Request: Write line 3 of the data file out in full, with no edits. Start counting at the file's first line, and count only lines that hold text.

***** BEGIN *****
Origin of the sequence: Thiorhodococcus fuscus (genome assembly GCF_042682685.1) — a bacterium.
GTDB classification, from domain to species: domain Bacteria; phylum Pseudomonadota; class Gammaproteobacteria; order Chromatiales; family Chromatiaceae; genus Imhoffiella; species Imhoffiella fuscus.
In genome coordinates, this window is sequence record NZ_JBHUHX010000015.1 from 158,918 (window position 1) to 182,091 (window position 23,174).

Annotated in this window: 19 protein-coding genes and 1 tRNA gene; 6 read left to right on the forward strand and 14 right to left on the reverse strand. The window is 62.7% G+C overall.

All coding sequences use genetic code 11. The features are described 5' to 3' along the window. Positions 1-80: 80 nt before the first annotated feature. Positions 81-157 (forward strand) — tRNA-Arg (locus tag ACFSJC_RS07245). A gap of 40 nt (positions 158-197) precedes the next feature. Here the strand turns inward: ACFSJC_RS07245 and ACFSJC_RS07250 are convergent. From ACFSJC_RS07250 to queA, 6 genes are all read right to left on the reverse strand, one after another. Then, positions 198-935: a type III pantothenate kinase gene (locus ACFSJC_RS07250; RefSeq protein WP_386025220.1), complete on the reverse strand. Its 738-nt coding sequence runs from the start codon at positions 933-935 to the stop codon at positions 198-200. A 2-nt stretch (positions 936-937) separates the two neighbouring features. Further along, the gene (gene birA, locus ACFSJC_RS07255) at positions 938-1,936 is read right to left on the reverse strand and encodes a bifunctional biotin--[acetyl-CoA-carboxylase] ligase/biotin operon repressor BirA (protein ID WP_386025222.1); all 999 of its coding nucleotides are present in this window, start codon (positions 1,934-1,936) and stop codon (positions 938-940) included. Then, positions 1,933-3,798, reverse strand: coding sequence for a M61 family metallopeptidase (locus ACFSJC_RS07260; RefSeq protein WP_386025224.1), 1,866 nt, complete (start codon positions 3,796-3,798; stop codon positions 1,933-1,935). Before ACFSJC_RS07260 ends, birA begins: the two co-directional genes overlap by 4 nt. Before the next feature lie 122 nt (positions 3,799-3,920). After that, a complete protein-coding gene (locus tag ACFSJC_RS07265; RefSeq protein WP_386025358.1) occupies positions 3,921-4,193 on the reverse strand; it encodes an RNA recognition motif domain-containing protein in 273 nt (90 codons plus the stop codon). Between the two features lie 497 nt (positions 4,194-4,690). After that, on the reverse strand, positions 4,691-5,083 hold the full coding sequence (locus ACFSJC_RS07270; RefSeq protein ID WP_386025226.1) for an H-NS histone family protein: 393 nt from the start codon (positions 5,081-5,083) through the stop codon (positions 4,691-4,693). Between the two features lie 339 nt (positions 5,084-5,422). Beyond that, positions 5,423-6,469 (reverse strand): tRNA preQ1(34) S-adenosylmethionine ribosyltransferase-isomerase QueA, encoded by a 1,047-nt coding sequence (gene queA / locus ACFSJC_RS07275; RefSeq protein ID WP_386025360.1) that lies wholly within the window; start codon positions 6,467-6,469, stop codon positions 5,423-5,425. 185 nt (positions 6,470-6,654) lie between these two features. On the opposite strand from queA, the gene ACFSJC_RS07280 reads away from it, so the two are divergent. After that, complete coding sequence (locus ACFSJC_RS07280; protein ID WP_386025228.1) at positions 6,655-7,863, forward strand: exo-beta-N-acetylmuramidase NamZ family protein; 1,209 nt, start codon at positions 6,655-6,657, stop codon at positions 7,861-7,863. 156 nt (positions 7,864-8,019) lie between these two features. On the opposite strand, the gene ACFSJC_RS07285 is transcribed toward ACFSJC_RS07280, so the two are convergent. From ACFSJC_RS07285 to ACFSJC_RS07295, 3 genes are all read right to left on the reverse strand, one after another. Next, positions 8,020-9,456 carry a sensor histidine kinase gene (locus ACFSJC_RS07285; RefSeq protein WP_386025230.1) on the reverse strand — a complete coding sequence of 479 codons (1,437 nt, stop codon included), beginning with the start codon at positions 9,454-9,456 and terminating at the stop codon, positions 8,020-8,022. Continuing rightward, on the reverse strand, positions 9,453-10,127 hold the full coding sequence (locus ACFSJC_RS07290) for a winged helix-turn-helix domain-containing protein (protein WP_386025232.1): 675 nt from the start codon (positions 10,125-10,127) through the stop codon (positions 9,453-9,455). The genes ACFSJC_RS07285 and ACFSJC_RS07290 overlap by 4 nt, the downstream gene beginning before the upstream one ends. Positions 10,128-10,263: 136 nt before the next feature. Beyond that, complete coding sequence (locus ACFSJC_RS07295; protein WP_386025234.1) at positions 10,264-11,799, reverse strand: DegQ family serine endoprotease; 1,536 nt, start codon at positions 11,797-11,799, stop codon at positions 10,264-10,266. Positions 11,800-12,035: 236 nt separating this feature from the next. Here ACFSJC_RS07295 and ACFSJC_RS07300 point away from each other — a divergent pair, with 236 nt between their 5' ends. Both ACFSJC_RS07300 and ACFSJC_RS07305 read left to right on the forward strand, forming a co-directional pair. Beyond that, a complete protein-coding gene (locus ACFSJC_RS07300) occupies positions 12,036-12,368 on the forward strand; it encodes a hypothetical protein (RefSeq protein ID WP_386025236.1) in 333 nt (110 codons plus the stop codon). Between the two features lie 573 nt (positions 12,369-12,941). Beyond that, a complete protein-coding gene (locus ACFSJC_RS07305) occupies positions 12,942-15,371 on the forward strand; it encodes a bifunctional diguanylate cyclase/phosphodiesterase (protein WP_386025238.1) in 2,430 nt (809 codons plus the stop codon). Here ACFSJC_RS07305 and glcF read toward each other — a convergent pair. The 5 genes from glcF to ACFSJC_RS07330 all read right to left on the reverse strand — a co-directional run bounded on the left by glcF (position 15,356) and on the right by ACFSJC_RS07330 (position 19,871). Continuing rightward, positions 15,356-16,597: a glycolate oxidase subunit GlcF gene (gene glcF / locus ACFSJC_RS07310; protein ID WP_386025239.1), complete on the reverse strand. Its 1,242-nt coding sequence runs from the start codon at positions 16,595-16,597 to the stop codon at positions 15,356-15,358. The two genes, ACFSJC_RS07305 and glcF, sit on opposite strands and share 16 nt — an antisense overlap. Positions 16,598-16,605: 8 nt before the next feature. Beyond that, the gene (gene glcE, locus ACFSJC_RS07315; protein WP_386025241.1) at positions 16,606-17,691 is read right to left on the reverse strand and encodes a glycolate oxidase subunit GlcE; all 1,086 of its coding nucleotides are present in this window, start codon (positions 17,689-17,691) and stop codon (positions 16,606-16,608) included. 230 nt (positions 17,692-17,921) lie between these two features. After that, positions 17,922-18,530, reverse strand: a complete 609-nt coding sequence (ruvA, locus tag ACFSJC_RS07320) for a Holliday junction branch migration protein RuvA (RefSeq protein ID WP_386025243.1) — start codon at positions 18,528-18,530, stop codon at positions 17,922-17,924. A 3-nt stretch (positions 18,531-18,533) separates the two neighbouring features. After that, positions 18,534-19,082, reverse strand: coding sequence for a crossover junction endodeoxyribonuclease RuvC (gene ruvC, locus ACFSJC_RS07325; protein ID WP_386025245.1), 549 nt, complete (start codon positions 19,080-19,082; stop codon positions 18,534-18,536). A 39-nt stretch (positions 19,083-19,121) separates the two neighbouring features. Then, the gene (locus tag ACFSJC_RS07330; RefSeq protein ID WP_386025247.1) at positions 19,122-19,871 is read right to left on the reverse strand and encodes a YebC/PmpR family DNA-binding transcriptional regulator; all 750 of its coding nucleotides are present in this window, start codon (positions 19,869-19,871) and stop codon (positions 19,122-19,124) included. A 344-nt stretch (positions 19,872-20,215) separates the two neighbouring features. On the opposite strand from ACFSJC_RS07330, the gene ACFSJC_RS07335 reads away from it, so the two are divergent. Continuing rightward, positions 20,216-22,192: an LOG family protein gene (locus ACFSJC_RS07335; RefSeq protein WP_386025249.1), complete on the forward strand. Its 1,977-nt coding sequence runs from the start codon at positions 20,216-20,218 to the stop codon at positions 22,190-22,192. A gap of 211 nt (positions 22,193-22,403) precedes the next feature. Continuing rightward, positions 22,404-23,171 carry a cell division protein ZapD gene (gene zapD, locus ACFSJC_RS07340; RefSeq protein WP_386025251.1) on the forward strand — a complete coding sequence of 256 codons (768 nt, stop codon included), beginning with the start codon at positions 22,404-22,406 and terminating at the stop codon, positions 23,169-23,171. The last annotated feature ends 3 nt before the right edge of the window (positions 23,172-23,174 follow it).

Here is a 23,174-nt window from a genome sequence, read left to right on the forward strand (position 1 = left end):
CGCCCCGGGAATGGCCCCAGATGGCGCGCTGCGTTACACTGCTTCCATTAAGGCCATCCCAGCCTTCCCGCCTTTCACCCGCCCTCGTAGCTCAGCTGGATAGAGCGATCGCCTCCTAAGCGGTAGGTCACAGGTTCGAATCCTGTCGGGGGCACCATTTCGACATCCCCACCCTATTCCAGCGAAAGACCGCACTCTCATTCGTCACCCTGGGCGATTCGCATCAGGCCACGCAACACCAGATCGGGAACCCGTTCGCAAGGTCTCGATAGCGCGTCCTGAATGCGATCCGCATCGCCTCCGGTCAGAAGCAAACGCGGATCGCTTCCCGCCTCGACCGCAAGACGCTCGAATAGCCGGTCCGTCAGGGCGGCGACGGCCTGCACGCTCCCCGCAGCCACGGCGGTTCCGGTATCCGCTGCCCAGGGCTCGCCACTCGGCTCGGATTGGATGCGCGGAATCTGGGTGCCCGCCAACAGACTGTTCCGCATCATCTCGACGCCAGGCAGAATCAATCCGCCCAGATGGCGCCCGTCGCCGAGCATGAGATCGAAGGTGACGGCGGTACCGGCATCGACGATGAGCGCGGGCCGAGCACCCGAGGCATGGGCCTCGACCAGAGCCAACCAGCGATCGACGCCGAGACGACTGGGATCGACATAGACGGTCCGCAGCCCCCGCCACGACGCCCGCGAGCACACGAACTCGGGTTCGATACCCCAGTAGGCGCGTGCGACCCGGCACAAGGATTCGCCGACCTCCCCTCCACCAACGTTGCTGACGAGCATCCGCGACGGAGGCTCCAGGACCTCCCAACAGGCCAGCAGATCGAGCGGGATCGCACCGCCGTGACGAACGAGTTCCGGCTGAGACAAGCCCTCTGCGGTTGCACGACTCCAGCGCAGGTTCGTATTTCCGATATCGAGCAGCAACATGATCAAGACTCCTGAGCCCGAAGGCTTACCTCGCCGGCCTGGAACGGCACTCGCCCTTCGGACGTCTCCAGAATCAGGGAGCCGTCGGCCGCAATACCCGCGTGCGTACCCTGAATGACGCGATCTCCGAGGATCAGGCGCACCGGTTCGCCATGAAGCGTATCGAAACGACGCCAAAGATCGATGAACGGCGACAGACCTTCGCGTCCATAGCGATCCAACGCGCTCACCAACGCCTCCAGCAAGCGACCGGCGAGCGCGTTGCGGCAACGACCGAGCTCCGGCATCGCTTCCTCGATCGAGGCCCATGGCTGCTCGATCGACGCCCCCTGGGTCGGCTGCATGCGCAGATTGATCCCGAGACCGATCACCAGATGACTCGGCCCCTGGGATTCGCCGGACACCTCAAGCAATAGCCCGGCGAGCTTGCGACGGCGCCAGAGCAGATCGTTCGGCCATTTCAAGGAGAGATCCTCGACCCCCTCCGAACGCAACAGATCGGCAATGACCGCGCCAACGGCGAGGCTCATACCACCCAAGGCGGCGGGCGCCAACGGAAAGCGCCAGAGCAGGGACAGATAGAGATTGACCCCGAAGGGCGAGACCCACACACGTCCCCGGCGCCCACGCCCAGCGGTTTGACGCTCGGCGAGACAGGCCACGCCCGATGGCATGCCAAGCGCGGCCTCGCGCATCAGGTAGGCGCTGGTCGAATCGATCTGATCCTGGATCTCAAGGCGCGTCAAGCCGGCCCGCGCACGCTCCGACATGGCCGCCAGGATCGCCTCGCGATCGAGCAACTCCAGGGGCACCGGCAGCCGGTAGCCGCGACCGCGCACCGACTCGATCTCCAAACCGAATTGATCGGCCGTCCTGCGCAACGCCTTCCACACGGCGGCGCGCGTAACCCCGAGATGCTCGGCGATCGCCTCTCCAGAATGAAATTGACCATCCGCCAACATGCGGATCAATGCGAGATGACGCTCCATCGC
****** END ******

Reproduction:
In genome coordinates, this window is sequence record NZ_JBHUHX010000015.1 from 158,918 (window position 1) to 182,091 (window position 23,174).